Top Five: F1 Pit Stop Failures

8 08 2009

This time it’s Mozza’s request, and he wants my top five pit stop cock ups, so here they are.

1. Eddie Irvine – 1999 European GP

Going into this race the title was on a knife-edge, with Mika Häkkinen and Eddie Irvine tied at the top of the table, with Heinz-Harald Frentzen and David Coulthard only 10 and 12 points behind respectively. With unpredictable weather common at the Nürburgring, nobody was surprised when it started raining. Häkkinen pitted for wet tyres, which turned out to be the wrong decision. Irvine, who qualified ninth was now in a position to take advantage and score some vital points, he chose correctly to pit for dry tyres, but his team-mate Mika Salo pitting unexpectedly with a broken front wing the lap before unsettled the Ferrari crew. Irvine lost 28 seconds as the team failed to have the right-rear tyre ready for him (2.10 and 6.20 in the video). Irvine finished just outside the points in seventh, and ultimately lost the title by just two points, making this failure number one (you finally won Eddie!).

2. Christijan Albers – 2007 French GP

At number two, for sheer stupidity we have Albers. Driving around at the back of the field, as usual, you’d think that there would be little for Albers to get stressed about, but clearly, he was thinking of more important things. His decision to drive off before being released and with the fuel rig still attached, resulted in him receiving a €5000 fine for dangerous driving, losing a fair amount of sponsorship which, in turn, led to him losing his drive after just one more race. Niki Lauda said it was the stupidest thing he’d ever seen in F1, at least Chrstijan achieved something.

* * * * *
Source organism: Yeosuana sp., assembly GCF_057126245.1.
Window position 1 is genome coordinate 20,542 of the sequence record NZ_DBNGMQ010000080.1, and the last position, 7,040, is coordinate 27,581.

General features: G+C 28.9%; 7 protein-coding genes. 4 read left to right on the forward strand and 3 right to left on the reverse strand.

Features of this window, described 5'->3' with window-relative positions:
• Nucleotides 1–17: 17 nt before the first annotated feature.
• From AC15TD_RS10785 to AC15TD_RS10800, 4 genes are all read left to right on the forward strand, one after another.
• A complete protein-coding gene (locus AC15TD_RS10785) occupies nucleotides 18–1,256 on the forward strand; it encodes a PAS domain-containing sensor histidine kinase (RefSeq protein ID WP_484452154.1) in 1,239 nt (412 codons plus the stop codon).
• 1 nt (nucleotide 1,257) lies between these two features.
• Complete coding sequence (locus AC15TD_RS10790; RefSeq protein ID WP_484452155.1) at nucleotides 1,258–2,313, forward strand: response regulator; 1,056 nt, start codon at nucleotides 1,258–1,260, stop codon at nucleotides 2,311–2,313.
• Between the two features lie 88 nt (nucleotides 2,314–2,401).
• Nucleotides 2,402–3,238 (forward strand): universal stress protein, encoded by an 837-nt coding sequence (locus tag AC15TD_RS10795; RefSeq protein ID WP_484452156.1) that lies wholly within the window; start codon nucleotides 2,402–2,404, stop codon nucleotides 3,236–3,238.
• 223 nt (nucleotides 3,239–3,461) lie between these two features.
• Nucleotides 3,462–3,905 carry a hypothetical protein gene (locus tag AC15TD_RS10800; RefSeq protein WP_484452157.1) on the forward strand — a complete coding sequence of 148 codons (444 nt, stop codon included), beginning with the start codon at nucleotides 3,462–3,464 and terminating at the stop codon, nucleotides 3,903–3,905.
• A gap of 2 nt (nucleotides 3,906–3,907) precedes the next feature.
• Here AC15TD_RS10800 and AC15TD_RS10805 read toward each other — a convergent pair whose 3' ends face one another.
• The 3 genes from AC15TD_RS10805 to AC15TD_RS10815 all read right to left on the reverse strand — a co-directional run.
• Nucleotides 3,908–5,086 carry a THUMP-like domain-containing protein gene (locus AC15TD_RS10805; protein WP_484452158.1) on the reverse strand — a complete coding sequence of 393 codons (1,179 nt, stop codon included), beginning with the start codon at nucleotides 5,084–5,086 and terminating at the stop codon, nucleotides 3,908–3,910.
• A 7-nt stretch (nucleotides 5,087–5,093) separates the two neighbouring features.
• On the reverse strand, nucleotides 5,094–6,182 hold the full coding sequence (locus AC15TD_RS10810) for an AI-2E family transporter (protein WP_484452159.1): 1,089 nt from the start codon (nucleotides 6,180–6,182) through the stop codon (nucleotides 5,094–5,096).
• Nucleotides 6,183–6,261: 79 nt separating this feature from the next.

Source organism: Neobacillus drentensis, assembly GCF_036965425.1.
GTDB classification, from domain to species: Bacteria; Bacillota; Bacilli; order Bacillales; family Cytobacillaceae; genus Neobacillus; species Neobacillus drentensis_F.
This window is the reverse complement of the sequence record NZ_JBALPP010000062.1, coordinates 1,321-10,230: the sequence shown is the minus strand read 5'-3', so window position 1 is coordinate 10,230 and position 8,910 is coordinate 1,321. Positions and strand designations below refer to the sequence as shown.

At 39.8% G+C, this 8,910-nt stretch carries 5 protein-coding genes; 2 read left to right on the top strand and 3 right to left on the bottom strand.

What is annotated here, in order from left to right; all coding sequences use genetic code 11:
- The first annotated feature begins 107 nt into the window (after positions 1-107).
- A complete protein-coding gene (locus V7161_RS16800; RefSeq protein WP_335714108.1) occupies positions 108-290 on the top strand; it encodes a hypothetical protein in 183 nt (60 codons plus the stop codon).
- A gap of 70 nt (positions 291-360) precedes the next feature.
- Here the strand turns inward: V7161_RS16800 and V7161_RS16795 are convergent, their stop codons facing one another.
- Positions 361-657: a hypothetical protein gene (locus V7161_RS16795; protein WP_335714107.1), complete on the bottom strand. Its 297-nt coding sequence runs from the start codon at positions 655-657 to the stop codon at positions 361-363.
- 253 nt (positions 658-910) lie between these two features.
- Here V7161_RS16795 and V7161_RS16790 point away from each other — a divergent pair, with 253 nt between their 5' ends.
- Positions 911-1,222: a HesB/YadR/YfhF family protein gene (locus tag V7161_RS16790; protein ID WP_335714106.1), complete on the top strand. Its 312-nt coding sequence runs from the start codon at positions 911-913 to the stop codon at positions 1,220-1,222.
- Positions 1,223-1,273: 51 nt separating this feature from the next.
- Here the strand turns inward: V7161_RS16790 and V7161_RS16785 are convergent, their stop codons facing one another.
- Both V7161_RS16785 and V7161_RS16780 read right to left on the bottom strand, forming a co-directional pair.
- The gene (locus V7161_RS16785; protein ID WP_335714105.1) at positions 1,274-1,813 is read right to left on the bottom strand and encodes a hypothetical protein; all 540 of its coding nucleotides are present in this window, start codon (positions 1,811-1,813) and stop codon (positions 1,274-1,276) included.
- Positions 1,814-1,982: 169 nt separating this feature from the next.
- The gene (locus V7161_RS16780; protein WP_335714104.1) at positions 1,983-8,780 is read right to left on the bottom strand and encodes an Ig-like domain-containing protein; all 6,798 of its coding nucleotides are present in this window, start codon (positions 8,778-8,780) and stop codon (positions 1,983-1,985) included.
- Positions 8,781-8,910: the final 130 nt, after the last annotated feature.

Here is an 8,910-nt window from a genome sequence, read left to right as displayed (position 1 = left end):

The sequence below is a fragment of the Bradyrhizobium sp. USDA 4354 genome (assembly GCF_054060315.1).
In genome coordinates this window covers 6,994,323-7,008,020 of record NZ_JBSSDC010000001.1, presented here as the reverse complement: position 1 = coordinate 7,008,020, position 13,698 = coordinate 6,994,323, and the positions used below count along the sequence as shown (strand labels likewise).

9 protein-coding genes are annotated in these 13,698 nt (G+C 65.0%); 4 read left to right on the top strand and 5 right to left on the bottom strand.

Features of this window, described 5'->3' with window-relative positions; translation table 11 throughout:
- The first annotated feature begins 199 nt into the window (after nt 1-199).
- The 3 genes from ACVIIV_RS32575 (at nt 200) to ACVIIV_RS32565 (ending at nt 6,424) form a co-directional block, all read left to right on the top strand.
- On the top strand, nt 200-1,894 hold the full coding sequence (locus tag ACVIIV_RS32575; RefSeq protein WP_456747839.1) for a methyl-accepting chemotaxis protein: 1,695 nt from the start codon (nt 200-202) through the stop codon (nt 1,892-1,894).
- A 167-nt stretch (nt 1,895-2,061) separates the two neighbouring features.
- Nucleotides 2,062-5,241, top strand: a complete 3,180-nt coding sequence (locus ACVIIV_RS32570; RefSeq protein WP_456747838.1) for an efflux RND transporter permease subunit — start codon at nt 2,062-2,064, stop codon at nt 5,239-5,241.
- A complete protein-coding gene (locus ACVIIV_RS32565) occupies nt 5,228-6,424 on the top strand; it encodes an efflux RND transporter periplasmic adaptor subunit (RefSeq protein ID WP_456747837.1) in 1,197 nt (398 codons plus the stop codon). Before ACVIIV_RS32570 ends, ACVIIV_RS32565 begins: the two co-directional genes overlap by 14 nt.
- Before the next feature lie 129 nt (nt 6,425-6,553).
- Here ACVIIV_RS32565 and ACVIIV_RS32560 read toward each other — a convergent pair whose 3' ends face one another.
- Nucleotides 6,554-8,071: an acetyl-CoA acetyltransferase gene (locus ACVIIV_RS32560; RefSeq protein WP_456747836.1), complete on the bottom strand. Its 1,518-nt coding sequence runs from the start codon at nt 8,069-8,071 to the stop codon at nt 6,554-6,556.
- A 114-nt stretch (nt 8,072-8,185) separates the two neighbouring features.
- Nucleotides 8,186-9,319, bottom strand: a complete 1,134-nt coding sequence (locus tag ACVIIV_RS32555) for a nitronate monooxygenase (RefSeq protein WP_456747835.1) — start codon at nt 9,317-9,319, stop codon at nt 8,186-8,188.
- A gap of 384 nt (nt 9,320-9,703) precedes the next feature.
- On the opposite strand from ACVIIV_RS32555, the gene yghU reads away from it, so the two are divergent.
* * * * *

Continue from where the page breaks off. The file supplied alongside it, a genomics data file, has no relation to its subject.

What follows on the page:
3. Felipe Massa – 2008 Singapore GP

Sorry about the Japanese nonsense on screen, but that cockpit view is the important part. Ferrari, in their infinite wisdom, had decided that an automated traffic light system was quicker (and therefore better) than a traditional “lollipop”, here we see why it is just plain stupid. Massa pits from the lead, get’s a green light, so naturally goes for it, but something is just a bit amiss. Like Albers (above), he still has the fuel rig attached, Massa is smart enough however, to stop before the end of the pit lane, allowing some of the team’s mechanics to run and take the rig off. Massa’s race was scuppered though, he lost a chunk of time due to the incident, and as his release was dangerous (being released into the path of Adrian Sutil, rather than dragging a fuel hose), he was hit with a drive-through penalty. Massa finished out of the points and lost the title by a point. Disaster.

4. Jos Verstappen – 1994 German GP

You might think this one is a bit of an odd addition, but I include it because the fire was the team’s fault. Refuelling was reintroduced to F1 in the 1994 season (and will sadly disappear for 2010), and to keep things as safe as possible, the FIA supplied identical rigs for each team from Intertechnique with strict instructions not to modify them. Benetton ignored that, they had worked out a way to get a 12% faster flow rate. Verstappen’s fire was caused by fuel spilling onto the exhausts due to a failure to seal with the car properly, this was due to debris in the seal mechanism, the only way debris could have got in was if the team removed a filter. Five mechanics received burns, as did Verstappen because his visor was open.

5. Nick Heidfeld – 2007 Spanish GP

This video filled by a spectator gives us a good look at what went wrong for Heidfeld. The driver’s front-right wheel hasn’t been secured properly, and failing to notice that the man on the wheelgun hasn’t raised his hand, the lollipop man releases Heidfeld. Immediately realising something is wrong, Heidfeld stops,causing his wheelnut to go rolling into the hands of a Toyota mechanic (that’s what he’s waving about and hands to the rather apathetic BMW mechanics). Rather than do anything about it at that moment, Heidfeld is inexplicably ordered to complete one very slow lap before coming back into the pits to have the wheel secured. Madness.




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